BY Steve Rudman 07:04PM 10/31/2010


The UW football team plays its worst game under Steve Sarkisian, the Seahawks expose themselves as the weakest division leader in the NFL, and Jerramy Stevens falls on his sword, signaling the end of his athletic career.

October 25-31, 2010

  • Good Week — Tim Lincecum of the San Francisco Giants becomes the first former University of Washington pitcher to win a World Series game when he outduels former Mariner Cliff Lee. Lincecum allows four runs on eight hits in 5.2 innings, but gets the win in an 11-7 slugfest with Texas.
  • Bad Week — The nitwit Jeremy Stevens gets arrested for about the 1,000th time in his athletic career and is released by the Tampa Bay Buccaneers after police find marijuana in his vehicle. It’s hard to imagine any other NFL team taking a gamble on the uber-stupid Stevens after his latest legal dust-up.
  • Sunday, Oct. 31 — Oakland dominates the line of scrimmage and crushes the Seahawks 33-3 while sacking Matt Hasselbeck eight times. Oakland is for real. The Seahawks, 4-2 after six games, are not.
  • Saturday, Oct. 30— The Huskies get steamrolled by Stanford 41-0, the worst home shutout for Washington in 34 years. It’s clear by now the Huskies simply do not have the roster to compete for a Pac-10 title. In fact, the UW doesn’t have a roster that can make a bowl game.
  • Friday, Oct. 29 — More than a dozen professional football scouts arrive in Seattle to watch the Stanford-Washington game, and specifically the matchup of quarterbacks Jake Locker and Andrew Luck. Last time so many scouts hit town was when Steve Emtman was winding up his UW football career.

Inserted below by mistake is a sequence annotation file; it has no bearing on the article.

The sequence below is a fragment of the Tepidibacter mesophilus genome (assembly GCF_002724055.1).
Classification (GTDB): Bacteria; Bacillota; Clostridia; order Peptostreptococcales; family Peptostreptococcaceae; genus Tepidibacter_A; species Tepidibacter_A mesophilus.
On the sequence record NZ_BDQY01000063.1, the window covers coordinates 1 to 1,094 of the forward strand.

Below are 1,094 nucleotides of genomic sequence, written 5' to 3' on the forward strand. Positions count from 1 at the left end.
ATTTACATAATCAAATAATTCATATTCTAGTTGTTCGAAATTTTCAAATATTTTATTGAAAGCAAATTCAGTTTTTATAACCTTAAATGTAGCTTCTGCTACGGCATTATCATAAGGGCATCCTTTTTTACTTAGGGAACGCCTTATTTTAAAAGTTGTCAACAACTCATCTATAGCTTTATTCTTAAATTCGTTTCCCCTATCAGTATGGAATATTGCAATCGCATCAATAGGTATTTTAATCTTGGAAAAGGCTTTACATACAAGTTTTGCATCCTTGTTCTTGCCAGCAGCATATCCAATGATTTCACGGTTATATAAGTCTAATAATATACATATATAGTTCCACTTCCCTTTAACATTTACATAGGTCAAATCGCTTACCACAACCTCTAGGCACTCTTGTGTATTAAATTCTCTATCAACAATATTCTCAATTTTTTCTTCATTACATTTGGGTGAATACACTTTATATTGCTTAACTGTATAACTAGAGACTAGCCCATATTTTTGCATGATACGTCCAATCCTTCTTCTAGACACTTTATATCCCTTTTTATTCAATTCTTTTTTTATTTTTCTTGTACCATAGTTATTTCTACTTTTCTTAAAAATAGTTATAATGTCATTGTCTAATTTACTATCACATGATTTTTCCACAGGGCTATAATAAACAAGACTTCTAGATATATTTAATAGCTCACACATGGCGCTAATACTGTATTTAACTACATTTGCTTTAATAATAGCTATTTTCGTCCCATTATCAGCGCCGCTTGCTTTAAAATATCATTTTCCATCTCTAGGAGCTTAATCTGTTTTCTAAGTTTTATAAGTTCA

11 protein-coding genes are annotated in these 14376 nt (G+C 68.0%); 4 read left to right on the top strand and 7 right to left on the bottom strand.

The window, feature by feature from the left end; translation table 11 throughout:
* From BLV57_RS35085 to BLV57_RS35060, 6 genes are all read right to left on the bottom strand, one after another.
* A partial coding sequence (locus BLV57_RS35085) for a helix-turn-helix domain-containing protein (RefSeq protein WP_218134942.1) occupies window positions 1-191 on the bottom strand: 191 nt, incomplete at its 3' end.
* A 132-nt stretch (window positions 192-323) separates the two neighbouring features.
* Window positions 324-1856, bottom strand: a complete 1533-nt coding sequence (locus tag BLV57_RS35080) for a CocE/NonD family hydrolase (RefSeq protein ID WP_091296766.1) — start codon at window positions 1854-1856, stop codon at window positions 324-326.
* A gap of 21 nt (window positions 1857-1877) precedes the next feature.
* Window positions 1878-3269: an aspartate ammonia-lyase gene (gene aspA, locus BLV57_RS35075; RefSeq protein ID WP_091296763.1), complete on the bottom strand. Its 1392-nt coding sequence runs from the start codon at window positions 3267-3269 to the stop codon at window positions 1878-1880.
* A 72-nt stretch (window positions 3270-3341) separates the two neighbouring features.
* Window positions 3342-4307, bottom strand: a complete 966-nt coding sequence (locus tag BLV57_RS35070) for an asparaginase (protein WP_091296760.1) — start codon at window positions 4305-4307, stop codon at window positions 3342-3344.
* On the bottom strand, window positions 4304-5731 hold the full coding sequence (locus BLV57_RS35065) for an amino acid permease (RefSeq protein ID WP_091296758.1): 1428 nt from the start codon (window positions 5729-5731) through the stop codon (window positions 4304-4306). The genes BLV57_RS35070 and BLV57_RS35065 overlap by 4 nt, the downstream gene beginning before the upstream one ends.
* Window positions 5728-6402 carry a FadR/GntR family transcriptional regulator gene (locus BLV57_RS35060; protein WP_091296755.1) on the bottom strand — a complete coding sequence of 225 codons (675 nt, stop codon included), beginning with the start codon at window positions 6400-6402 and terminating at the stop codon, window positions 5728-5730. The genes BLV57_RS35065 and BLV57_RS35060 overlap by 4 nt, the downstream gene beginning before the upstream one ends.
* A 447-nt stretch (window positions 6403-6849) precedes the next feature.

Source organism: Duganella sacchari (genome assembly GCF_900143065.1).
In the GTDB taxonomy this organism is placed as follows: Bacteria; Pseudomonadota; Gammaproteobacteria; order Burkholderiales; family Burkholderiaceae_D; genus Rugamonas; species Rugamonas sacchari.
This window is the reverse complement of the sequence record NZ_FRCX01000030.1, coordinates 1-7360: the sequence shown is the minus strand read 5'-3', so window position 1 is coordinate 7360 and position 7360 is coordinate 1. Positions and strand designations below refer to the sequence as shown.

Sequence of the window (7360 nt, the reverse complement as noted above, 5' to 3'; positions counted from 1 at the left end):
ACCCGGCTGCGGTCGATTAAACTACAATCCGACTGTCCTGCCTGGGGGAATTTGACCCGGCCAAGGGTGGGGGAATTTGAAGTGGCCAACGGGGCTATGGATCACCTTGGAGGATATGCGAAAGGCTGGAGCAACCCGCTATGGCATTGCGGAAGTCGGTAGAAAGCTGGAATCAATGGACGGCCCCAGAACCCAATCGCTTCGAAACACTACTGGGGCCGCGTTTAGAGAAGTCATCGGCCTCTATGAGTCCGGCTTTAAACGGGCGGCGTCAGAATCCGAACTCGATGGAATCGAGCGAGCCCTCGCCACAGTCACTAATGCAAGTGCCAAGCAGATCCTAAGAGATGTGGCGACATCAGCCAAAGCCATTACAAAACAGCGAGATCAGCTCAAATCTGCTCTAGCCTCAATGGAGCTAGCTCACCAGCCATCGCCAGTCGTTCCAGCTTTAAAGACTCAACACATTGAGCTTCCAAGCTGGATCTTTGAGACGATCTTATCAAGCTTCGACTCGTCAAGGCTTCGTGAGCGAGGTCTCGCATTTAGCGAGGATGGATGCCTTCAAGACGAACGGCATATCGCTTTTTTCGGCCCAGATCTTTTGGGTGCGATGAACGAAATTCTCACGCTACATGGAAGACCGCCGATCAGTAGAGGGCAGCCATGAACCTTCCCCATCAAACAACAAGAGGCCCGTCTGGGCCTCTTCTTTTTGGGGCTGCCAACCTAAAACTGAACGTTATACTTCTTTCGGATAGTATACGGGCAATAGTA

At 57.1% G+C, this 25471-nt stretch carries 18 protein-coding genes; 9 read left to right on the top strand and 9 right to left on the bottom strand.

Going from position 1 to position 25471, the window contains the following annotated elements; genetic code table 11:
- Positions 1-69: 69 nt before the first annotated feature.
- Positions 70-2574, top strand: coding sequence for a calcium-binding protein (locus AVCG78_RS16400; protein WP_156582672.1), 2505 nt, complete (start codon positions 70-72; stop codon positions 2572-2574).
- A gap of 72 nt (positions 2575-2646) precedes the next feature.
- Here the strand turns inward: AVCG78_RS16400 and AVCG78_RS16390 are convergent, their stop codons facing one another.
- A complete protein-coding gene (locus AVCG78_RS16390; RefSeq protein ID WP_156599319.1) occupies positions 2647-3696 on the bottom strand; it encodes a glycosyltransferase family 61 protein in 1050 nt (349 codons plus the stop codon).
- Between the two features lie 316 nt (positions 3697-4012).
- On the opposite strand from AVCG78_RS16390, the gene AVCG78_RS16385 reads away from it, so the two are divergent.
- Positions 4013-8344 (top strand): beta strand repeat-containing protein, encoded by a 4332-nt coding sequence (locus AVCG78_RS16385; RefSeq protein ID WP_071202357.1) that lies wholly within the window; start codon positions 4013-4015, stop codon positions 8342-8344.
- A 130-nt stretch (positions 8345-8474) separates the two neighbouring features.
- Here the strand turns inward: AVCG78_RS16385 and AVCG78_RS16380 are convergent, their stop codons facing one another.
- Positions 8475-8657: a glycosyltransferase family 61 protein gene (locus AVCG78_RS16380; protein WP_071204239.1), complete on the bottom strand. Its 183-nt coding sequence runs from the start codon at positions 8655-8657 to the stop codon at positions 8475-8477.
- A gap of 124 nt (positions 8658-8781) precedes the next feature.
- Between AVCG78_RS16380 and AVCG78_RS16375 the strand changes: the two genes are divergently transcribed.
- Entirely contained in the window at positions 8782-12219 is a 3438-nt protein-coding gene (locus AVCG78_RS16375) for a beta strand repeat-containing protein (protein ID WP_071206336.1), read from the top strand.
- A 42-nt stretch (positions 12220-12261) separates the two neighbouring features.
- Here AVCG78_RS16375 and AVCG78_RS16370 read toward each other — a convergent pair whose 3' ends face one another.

• Thursday, Oct. 28 — In a preseason media poll, the University of Washington basketball team is the overwhelming choice to win the conference title, receiving 33 of 35 first-place votes and 348 points. These polls are largely useless: In the past, Washington has been picked as low as fifth and still won the Pac-10 title.
  • Wednesday, Oct. 27 — The Sounders flummox season ticket holders by announcing a three-percent season ticket price increase for 2011. It’s actually larger than three percent when you account for the fac that the team’s ownership promised a one-game rebate next season after an embarrassing 4-0 home loss to the Los Angeles Galaxy in May.
  • Tuesday, Oct. 26 — The Tampa Bay Buccaneers release former UW and Seahawk tight end two days after Stevens had been arrested and charged with possession of marijuana. We’ve likely seen the last of Stevens, who has a long history of legal problems, one of the dimmest of wits ever to make a living with a ball.
  • Monday, Oct. 25 — With Washington fighting to stay alive for a bowl berth with a 3-4 record, draft guru Mel Kiper says that Jake Locker’s decreased completion percentage — 56.5 percent in 2010 vs. 58.4 in 2009 — may cost Locker in the NFL draft. Locker started the season as a Heisman hopeful and will end it having failed to make first-team All-Pac-10.


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